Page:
The fate of Gov. Bobby Jindal’s 9-month-old lawsuit against the federal government over Common Core academic standards and accompanying tests now rests in the hands of a Baton Rouge federal judge.

Two days of testimony in the case wrapped up Friday, and U.S. District Judge Shelly Dick took the matter under advisement. She gave both sides three weeks to file post-trial arguments.

Jindal, who once backed Common Core but now opposes it, did not attend either day of the trial.

The governor and his lead attorney, Jimmy Faircloth, contend the U.S. Department of Education illegally manipulated federal grant money and regulations to force states to adopt Common Core. They accuse the federal government of forcing states down a path toward national curriculum in violation of state and federal law.

But Linda Gojak, a curriculum expert and former longtime math teacher in Ohio, testified Friday she saw no federal involvement in the creation of Common Core state standards for math.

“The Common Core standards do not dictate curriculum,” she said while being questioned by Caroline Wolverton, an attorney for the Education Department and U.S. Education Secretary Arne Duncan.

Jindal wants Dick to declare the Education Department’s actions unconstitutional and to prevent the department from taking away or withholding federal Race to the Top funds from states that refuse to use Common Core or join one of the testing consortia.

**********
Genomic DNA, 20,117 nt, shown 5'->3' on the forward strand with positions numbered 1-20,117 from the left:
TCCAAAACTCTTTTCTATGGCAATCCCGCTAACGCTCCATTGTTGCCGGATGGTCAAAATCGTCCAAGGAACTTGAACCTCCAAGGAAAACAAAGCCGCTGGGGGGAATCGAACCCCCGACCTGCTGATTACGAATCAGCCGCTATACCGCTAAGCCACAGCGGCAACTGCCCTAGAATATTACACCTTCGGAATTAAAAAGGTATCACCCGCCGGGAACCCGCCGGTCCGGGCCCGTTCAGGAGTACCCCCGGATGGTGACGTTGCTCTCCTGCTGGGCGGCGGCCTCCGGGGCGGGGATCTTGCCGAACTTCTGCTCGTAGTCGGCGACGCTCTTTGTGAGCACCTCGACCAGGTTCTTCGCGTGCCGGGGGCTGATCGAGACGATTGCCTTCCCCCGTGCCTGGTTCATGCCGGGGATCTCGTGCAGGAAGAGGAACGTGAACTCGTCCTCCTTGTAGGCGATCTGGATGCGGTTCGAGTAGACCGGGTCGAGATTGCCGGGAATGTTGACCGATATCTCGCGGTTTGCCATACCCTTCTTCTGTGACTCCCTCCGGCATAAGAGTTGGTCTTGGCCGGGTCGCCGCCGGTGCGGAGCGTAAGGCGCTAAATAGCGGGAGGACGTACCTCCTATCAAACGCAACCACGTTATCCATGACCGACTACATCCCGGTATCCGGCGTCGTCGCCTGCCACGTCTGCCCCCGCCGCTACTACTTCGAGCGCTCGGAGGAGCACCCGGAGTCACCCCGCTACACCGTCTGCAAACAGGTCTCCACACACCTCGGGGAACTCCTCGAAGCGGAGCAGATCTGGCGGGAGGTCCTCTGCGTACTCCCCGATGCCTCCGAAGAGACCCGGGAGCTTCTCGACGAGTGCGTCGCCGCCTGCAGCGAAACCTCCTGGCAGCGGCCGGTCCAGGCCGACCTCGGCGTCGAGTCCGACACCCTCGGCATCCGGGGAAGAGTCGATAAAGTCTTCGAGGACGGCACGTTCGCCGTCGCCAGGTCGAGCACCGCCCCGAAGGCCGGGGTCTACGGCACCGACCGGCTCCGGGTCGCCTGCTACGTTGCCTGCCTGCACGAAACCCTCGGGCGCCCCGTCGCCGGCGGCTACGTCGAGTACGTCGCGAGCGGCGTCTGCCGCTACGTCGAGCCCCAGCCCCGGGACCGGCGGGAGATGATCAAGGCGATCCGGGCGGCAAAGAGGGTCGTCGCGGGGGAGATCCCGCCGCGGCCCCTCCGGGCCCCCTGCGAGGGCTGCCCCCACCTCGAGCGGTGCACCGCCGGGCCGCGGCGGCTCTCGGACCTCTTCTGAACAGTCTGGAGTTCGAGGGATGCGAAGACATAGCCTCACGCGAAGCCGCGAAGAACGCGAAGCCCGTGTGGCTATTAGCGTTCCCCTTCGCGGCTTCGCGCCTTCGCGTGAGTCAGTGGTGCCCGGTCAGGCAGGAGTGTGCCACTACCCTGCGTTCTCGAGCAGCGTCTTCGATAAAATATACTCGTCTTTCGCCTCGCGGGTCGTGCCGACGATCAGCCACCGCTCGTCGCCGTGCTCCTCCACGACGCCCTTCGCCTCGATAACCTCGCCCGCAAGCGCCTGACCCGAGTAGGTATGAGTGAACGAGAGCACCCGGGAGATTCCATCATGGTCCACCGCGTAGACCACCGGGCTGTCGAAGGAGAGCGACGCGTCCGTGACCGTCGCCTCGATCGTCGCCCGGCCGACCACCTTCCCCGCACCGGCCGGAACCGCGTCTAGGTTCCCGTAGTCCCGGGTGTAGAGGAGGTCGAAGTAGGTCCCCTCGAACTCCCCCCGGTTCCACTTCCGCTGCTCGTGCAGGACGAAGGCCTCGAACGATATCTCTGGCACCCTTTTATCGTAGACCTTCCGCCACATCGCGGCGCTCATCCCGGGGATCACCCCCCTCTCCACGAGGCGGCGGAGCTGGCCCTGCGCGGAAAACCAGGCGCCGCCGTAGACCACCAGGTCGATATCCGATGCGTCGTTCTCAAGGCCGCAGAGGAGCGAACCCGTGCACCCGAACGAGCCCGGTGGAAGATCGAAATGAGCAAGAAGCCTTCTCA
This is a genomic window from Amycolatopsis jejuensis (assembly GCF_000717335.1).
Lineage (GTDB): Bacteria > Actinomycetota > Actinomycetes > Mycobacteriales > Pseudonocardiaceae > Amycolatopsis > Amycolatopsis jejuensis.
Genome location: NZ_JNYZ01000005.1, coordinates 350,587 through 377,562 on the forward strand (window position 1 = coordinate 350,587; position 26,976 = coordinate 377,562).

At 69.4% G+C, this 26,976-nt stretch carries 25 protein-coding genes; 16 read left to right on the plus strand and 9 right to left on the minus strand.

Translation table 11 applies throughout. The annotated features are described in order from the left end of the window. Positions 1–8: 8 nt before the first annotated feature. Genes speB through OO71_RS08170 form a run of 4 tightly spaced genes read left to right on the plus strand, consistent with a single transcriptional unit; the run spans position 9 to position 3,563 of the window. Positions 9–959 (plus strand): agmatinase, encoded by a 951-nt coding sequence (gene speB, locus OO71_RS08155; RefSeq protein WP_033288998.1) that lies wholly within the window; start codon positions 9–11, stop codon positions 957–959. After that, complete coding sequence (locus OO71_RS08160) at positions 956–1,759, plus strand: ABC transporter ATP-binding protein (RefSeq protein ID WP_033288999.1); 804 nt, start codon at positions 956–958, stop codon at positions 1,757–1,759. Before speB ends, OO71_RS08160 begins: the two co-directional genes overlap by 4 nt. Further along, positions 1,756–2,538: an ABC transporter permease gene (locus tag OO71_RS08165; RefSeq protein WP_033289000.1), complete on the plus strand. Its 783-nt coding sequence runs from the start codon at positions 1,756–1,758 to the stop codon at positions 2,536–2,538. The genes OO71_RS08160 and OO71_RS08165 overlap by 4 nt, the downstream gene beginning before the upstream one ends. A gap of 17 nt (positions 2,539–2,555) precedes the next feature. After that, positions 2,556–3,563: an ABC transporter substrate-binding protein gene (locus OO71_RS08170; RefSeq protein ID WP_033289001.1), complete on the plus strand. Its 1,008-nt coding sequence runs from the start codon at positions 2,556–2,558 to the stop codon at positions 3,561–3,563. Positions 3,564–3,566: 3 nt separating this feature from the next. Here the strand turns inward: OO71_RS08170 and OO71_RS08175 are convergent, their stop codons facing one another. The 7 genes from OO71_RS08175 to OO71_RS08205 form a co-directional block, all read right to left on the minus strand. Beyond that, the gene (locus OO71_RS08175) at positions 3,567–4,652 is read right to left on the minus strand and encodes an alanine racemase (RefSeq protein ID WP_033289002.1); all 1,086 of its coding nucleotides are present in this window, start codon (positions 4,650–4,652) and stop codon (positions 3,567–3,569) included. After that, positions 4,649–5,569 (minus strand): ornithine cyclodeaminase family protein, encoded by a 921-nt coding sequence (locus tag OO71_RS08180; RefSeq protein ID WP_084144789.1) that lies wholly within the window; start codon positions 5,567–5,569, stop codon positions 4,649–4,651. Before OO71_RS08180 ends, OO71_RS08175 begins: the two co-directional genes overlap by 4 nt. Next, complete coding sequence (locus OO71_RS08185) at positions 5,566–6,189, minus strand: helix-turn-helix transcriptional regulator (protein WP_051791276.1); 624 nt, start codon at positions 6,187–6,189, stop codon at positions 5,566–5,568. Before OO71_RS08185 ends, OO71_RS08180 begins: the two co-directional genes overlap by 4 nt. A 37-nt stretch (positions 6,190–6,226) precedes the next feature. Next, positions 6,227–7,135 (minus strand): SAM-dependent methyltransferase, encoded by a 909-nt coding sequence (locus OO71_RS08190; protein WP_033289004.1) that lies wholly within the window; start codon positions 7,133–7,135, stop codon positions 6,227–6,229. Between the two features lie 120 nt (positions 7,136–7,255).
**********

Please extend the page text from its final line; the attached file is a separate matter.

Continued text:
Patrick Rooney, deputy director of the Education Department’s Office of State Support, testified Friday that Louisiana is no longer using one of the Common Core-aligned assessments for high schoolers and is instead using the ACT test for students in grades nine to 12.

“No, it has had no impact on (Louisiana’s) Race to the Top award,” he said of the state’s decision to use Common Core-aligned assessments only for students in grades three to eight.

Rooney acknowledged to Brook Villa, another Jindal attorney, that the Education Department does have the power to take a range of enforcement actions against states that do not comply with the requirement to test all students. Those actions include issuing cease-and-desist orders and withholding federal funds, he said.

The 2014-15 school year was the first year that Common Core-aligned assessments were given to students.

The new academic benchmarks in reading, writing and math are intended to help students better prepare for college and the workforce.

The Education Department has used the $4 billion-plus Race to the Top program and federal policy waivers to encourage states to adopt uniform education standards and testing.

Follow Joe Gyan Jr. on Twitter, @JoeGyanJr.